This tutorial describes the details of a SDF Model Object.
SDF Models can range from simple shapes to complex robots. It refers to the
<model> SDF tag, and is essentially a collection of links, joints, collision objects, visuals, and plugins. Generating a model file can be difficult depending on the complexity of the desired model. This page will offer some tips on how to build your models.
Links: A link contains the physical properties of one body of the model. This can be a wheel, or a link in a joint chain. Each link may contain many collision and visual elements. Try to reduce the number of links in your models in order to improve performance and stability. For example, a table model could consist of 5 links (4 for the legs and 1 for the top) connected via joints. However, this is overly complex, especially since the joints will never move. Instead, create the table with 1 link and 5 collision elements.
Collision: A collision element encapsulates a geometry that is used for collision checking. This can be a simple shape (which is preferred), or a triangle mesh (which consumes greater resources). A link may contain many collision elements.
Visual: A visual element is used to visualize parts of a link. A link may contain 0 or more visual elements.
Inertial: The inertial element describes the dynamic properties of the link, such as mass and rotational inertia matrix.
Sensor: A sensor collects data from the world for use in plugins. A link may contain 0 or more sensors.
Light: A light element describes a light source attached to a link. A link may contain 0 or more lights.
Joints: A joint connects two links. A parent and child relationship is established along with other parameters such as axis of rotation, and joint limits.
Plugins: A plugin is a shared library created by a third party to control a model.
This step involves gathering all the necessary 3D mesh files that are required to build your model. Gazebo provides a set of simple shapes: box, sphere, and cylinder. If your model needs something more complex, then continue reading.
Meshes come from a number of places. Google's 3D warehouse is a good repository of 3D models. Alternatively, you may already have the necessary files. Finally, you can make your own meshes using a 3D modeler such as Blender or Sketchup.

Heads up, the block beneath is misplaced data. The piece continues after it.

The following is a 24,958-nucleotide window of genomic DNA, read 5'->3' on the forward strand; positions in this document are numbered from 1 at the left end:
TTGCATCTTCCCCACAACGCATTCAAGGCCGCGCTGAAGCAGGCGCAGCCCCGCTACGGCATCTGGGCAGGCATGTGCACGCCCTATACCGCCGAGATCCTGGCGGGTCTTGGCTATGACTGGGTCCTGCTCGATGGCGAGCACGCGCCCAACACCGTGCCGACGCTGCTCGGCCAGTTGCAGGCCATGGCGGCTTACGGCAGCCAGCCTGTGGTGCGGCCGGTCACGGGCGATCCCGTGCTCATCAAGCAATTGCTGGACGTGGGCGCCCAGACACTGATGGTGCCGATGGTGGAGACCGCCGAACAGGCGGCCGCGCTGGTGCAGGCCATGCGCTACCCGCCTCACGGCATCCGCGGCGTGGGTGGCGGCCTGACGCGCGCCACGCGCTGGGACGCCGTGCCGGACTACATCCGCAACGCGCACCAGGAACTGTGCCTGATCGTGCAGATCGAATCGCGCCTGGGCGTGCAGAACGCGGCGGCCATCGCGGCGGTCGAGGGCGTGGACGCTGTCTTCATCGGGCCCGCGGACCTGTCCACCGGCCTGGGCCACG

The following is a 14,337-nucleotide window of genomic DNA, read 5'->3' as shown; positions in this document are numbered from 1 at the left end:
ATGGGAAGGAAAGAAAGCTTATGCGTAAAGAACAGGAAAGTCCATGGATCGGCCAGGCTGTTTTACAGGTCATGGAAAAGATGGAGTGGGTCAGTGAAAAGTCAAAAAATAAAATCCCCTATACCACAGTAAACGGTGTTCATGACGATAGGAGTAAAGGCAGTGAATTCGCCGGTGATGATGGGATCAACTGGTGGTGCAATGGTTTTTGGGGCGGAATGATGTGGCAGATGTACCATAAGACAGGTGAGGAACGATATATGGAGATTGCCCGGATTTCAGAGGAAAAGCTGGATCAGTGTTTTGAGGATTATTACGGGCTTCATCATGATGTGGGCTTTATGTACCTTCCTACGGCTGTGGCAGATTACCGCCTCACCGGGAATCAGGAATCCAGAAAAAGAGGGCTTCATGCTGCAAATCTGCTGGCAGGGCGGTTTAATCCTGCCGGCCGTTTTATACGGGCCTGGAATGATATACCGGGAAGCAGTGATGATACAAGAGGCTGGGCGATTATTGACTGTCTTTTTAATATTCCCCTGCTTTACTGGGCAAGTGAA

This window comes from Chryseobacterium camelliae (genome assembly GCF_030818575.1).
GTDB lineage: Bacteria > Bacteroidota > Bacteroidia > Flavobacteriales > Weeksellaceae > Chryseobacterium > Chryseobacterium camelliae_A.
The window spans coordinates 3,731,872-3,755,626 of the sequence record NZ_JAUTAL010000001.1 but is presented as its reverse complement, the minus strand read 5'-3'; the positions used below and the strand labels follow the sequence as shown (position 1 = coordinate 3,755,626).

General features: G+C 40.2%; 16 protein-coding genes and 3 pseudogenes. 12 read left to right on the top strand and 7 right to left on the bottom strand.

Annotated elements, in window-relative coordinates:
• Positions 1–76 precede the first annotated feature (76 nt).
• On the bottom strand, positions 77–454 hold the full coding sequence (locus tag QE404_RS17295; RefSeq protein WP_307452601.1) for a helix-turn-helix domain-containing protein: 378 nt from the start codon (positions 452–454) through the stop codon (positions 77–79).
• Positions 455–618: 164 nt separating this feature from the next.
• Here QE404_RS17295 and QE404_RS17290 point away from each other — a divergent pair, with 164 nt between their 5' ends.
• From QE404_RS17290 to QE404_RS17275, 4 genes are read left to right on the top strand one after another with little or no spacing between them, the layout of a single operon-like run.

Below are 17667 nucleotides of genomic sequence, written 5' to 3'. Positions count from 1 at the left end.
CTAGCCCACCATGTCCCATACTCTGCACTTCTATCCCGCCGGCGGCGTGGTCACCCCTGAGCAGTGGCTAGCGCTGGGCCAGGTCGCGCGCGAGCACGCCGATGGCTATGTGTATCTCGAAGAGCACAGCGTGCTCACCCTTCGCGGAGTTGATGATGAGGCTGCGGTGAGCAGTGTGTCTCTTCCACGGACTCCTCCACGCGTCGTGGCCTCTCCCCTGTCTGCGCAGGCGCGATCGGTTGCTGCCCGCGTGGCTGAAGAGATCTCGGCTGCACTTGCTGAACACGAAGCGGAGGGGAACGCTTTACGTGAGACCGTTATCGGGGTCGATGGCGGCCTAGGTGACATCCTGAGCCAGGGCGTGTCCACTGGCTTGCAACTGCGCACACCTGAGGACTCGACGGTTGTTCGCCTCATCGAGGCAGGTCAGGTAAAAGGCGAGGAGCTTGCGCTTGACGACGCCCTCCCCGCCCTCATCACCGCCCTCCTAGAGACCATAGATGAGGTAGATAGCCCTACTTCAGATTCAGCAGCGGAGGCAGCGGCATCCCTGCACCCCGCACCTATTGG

Gazebo requires that mesh files be formatted as STL, Collada or OBJ, with Collada and OBJ being the preferred formats.
Tip: Use your 3D modeling software to move each mesh so that it is centered on the origin. This will make placement of the model in Gazebo significantly easier.
Tip: Collada and OBJ file formats allow you to attach materials to the meshes. Use this mechanism to improve the visual appearance of your meshes.
Tip: Keep meshes simple. This is especially true if you plan on using the mesh as a collision element. A common practice is to use a low polygon mesh for a collision element, and higher polygon mesh for the visual. An even better practice is to use one of the built-in shapes (box, sphere, cylinder) as the collision element.
Start by creating an extremely simple model file, or copy an existing model file. The key here is to start with something that you know works, or can debug very easily.
Here is a very rudimentary minimum box model file with just a unit sized box shape as a collision geometry and the same unit box visual with unit inertias:
box.sdf model file
Copy the following contents into box.sdf:
<?xml version='1.0'?> <sdf version="1.4"> <model name="my_model"> <pose>0 0 0.5 0 0 0</pose> <static>true</static> <link name="link"> <inertial> <mass>1.0</mass> <inertia> <!-- inertias are tricky to compute --> <!-- http://gazebosim.org/tutorials?tut=inertia&cat=build_robot --> <ixx>0.083</ixx> <!-- for a box: ixx = 0.083 * mass * (y*y + z*z) --> <ixy>0.0</ixy> <!-- for a box: ixy = 0 --> <ixz>0.0</ixz> <!-- for a box: ixz = 0 --> <iyy>0.083</iyy> <!-- for a box: iyy = 0.083 * mass * (x*x + z*z) --> <iyz>0.0</iyz> <!-- for a box: iyz = 0 --> <izz>0.083</izz> <!-- for a box: izz = 0.083 * mass * (x*x + y*y) --> </inertia> </inertial> <collision name="collision"> <geometry> <box> <size>1 1 1</size> </box> </geometry> </collision> <visual name="visual"> <geometry> <box> <size>1 1 1</size> </box> </geometry> </visual> </link> </model> </sdf>
Note that the origin of the Box-geometry is at the geometric center of the box, so in order to have the bottom of the box flush with the ground plane, an origin of
<pose>0 0 0.5 0 0 0</pose> is added to raise the box above the ground plane.
Tip: The above example sets the simple box model to be static, which makes the model immovable. This feature is useful during model creation. Once you are done creating your model, set the
<static>tag to false if you want your model to be movable.
With a working
.sdf file, slowly start adding in more complexity.
Here is a good order in which to add features:
With each new addition, load the model using the graphical client to make sure your model is correct.
box.sdf file alone isn't enough to be able to load the model into the graphical client. You must also setup your model directory correctly, which you will learn in the next tutorial: Make a Mobile Robot.